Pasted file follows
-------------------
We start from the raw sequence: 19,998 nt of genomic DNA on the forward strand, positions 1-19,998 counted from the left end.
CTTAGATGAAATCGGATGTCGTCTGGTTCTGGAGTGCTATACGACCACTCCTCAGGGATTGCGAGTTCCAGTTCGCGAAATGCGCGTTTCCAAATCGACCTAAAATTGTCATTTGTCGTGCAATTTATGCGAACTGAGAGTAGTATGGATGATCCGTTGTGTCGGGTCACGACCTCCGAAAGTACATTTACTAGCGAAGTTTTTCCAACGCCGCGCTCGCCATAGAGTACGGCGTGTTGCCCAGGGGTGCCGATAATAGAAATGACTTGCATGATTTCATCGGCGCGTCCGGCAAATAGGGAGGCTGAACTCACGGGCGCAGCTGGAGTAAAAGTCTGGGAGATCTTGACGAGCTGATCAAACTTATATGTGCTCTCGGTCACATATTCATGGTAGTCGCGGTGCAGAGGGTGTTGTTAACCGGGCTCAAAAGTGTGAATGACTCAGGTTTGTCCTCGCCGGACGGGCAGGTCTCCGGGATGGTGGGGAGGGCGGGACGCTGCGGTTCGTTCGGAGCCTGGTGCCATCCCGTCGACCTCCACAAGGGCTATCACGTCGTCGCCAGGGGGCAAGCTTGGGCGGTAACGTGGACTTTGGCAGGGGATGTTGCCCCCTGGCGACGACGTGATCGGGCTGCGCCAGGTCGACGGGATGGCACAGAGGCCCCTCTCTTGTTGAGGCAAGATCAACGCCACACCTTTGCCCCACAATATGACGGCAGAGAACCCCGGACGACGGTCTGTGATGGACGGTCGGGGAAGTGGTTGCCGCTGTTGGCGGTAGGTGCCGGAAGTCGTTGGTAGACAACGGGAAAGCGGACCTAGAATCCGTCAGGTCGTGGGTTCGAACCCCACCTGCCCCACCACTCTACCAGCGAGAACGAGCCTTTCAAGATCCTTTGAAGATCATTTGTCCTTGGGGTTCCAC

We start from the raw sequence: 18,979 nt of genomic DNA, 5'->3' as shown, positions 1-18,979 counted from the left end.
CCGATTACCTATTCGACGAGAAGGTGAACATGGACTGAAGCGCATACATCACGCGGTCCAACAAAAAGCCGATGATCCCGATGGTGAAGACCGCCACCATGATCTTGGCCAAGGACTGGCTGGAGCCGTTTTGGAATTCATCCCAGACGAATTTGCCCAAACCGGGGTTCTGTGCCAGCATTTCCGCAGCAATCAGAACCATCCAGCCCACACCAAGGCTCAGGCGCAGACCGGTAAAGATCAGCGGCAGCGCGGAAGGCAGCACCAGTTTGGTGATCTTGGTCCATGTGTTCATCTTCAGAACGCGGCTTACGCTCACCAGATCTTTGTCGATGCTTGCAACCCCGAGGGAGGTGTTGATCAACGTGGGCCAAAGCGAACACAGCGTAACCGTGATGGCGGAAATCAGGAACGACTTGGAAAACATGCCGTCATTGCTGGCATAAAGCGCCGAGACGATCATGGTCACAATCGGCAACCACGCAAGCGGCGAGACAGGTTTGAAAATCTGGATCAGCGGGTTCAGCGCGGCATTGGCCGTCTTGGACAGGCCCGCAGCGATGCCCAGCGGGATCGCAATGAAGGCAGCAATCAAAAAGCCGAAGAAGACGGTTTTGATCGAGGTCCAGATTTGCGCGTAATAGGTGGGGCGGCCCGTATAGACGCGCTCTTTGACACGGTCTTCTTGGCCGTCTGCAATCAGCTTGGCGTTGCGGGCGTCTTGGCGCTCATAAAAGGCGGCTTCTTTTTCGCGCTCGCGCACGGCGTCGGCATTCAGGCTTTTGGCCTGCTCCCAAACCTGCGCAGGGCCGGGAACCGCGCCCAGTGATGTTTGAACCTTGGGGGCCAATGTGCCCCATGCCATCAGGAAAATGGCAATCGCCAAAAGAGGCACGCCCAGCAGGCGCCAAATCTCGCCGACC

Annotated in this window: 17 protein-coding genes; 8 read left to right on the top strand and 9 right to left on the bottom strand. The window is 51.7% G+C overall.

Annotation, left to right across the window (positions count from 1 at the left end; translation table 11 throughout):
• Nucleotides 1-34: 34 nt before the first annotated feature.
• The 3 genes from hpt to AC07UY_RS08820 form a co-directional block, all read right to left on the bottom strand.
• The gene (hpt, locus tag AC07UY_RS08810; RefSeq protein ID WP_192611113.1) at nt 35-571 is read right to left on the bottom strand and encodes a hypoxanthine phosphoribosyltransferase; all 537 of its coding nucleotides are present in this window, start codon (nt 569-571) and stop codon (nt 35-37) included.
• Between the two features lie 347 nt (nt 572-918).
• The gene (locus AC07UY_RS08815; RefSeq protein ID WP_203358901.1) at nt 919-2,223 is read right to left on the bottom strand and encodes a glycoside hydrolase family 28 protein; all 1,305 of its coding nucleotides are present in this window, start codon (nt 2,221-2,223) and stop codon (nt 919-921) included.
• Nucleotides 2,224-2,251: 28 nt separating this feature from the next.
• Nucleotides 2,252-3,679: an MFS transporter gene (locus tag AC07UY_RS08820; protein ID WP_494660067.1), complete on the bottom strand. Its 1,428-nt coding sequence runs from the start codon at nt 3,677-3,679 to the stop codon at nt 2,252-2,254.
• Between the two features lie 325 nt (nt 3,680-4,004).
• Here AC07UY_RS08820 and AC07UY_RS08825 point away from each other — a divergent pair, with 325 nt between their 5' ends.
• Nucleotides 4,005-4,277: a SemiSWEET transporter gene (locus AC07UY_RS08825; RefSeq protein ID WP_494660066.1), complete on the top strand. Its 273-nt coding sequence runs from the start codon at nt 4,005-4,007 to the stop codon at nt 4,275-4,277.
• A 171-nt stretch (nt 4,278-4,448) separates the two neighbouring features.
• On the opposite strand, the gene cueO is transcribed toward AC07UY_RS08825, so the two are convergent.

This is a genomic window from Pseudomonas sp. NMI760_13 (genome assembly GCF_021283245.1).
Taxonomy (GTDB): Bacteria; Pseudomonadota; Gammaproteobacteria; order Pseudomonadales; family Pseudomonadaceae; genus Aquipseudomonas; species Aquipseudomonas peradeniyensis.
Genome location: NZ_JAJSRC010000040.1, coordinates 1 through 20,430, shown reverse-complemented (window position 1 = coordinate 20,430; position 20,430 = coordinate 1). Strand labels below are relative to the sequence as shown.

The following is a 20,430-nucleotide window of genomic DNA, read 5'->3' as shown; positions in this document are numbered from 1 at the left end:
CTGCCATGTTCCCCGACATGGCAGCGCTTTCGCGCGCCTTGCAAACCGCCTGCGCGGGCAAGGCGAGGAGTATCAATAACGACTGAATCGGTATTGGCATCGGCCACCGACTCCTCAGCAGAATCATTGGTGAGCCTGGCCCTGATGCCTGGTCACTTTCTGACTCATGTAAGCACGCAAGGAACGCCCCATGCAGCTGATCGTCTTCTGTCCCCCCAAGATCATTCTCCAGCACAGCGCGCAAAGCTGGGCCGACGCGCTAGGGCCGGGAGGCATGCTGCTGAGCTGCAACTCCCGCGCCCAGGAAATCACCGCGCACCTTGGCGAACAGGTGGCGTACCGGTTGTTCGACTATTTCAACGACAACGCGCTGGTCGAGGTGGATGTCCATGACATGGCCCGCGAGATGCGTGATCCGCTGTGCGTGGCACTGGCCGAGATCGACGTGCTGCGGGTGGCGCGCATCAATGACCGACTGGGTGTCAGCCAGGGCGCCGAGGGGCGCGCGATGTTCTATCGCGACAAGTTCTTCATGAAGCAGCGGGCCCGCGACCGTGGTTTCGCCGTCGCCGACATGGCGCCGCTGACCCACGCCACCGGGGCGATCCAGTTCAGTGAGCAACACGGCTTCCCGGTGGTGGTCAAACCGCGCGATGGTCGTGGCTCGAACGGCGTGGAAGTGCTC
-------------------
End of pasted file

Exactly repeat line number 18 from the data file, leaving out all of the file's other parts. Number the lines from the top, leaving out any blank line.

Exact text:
• On the opposite strand, the gene cueO is transcribed toward AC07UY_RS08825, so the two are convergent.